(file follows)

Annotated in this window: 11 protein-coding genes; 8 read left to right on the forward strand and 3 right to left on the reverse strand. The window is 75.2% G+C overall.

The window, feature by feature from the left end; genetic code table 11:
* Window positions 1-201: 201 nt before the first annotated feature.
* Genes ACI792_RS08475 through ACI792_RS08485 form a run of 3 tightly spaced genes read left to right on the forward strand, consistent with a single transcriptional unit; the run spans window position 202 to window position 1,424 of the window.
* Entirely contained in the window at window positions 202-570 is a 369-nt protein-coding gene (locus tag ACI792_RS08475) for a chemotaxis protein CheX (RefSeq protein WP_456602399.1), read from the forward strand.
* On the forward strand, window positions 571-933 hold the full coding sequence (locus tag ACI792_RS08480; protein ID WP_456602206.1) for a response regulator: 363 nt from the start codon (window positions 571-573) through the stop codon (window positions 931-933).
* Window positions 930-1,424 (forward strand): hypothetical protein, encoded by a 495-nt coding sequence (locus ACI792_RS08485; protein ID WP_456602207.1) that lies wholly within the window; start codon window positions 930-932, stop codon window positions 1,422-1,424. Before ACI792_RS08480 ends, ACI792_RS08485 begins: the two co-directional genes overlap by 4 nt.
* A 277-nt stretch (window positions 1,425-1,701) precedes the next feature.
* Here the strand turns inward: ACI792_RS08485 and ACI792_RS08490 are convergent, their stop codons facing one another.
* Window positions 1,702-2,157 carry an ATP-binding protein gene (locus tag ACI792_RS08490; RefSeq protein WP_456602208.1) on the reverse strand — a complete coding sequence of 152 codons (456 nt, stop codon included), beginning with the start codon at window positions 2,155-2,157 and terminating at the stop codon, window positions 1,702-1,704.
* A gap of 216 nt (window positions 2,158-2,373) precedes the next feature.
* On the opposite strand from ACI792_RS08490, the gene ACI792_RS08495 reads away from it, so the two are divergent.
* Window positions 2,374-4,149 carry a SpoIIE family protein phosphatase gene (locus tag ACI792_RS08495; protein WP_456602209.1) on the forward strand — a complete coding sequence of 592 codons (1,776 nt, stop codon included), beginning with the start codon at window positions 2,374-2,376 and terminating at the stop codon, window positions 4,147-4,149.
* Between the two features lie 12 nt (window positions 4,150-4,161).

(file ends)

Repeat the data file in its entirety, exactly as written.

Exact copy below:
Annotated in this window: 11 protein-coding genes; 8 read left to right on the forward strand and 3 right to left on the reverse strand. The window is 75.2% G+C overall.

The window, feature by feature from the left end; genetic code table 11:
* Window positions 1-201: 201 nt before the first annotated feature.
* Genes ACI792_RS08475 through ACI792_RS08485 form a run of 3 tightly spaced genes read left to right on the forward strand, consistent with a single transcriptional unit; the run spans window position 202 to window position 1,424 of the window.
* Entirely contained in the window at window positions 202-570 is a 369-nt protein-coding gene (locus tag ACI792_RS08475) for a chemotaxis protein CheX (RefSeq protein WP_456602399.1), read from the forward strand.
* On the forward strand, window positions 571-933 hold the full coding sequence (locus tag ACI792_RS08480; protein ID WP_456602206.1) for a response regulator: 363 nt from the start codon (window positions 571-573) through the stop codon (window positions 931-933).
* Window positions 930-1,424 (forward strand): hypothetical protein, encoded by a 495-nt coding sequence (locus ACI792_RS08485; protein ID WP_456602207.1) that lies wholly within the window; start codon window positions 930-932, stop codon window positions 1,422-1,424. Before ACI792_RS08480 ends, ACI792_RS08485 begins: the two co-directional genes overlap by 4 nt.
* A 277-nt stretch (window positions 1,425-1,701) precedes the next feature.
* Here the strand turns inward: ACI792_RS08485 and ACI792_RS08490 are convergent, their stop codons facing one another.
* Window positions 1,702-2,157 carry an ATP-binding protein gene (locus tag ACI792_RS08490; RefSeq protein WP_456602208.1) on the reverse strand — a complete coding sequence of 152 codons (456 nt, stop codon included), beginning with the start codon at window positions 2,155-2,157 and terminating at the stop codon, window positions 1,702-1,704.
* A gap of 216 nt (window positions 2,158-2,373) precedes the next feature.
* On the opposite strand from ACI792_RS08490, the gene ACI792_RS08495 reads away from it, so the two are divergent.
* Window positions 2,374-4,149 carry a SpoIIE family protein phosphatase gene (locus tag ACI792_RS08495; protein WP_456602209.1) on the forward strand — a complete coding sequence of 592 codons (1,776 nt, stop codon included), beginning with the start codon at window positions 2,374-2,376 and terminating at the stop codon, window positions 4,147-4,149.
* Between the two features lie 12 nt (window positions 4,150-4,161).